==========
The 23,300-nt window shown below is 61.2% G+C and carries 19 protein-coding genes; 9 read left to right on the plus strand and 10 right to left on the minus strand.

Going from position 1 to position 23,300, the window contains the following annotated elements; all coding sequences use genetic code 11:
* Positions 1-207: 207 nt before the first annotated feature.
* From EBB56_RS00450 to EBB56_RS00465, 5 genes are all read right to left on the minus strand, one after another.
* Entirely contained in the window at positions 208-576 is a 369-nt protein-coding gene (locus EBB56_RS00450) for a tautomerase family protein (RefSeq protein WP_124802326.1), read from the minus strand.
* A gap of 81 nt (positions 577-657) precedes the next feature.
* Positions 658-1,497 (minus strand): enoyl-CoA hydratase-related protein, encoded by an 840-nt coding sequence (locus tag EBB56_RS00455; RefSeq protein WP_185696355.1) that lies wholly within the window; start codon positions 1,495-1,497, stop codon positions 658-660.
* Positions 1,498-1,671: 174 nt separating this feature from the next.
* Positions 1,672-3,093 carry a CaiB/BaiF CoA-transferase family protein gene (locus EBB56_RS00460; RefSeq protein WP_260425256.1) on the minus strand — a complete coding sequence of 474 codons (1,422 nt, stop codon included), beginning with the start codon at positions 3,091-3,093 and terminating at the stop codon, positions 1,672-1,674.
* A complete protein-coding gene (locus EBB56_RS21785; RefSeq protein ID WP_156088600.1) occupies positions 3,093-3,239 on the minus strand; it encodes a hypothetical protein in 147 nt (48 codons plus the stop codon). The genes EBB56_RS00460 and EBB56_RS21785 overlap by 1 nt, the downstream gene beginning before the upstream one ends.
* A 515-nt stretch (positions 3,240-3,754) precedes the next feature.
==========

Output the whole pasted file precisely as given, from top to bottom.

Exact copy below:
The 23,300-nt window shown below is 61.2% G+C and carries 19 protein-coding genes; 9 read left to right on the plus strand and 10 right to left on the minus strand.

Going from position 1 to position 23,300, the window contains the following annotated elements; all coding sequences use genetic code 11:
* Positions 1-207: 207 nt before the first annotated feature.
* From EBB56_RS00450 to EBB56_RS00465, 5 genes are all read right to left on the minus strand, one after another.
* Entirely contained in the window at positions 208-576 is a 369-nt protein-coding gene (locus EBB56_RS00450) for a tautomerase family protein (RefSeq protein WP_124802326.1), read from the minus strand.
* A gap of 81 nt (positions 577-657) precedes the next feature.
* Positions 658-1,497 (minus strand): enoyl-CoA hydratase-related protein, encoded by an 840-nt coding sequence (locus tag EBB56_RS00455; RefSeq protein WP_185696355.1) that lies wholly within the window; start codon positions 1,495-1,497, stop codon positions 658-660.
* Positions 1,498-1,671: 174 nt separating this feature from the next.
* Positions 1,672-3,093 carry a CaiB/BaiF CoA-transferase family protein gene (locus EBB56_RS00460; RefSeq protein WP_260425256.1) on the minus strand — a complete coding sequence of 474 codons (1,422 nt, stop codon included), beginning with the start codon at positions 3,091-3,093 and terminating at the stop codon, positions 1,672-1,674.
* A complete protein-coding gene (locus EBB56_RS21785; RefSeq protein ID WP_156088600.1) occupies positions 3,093-3,239 on the minus strand; it encodes a hypothetical protein in 147 nt (48 codons plus the stop codon). The genes EBB56_RS00460 and EBB56_RS21785 overlap by 1 nt, the downstream gene beginning before the upstream one ends.
* A 515-nt stretch (positions 3,240-3,754) precedes the next feature.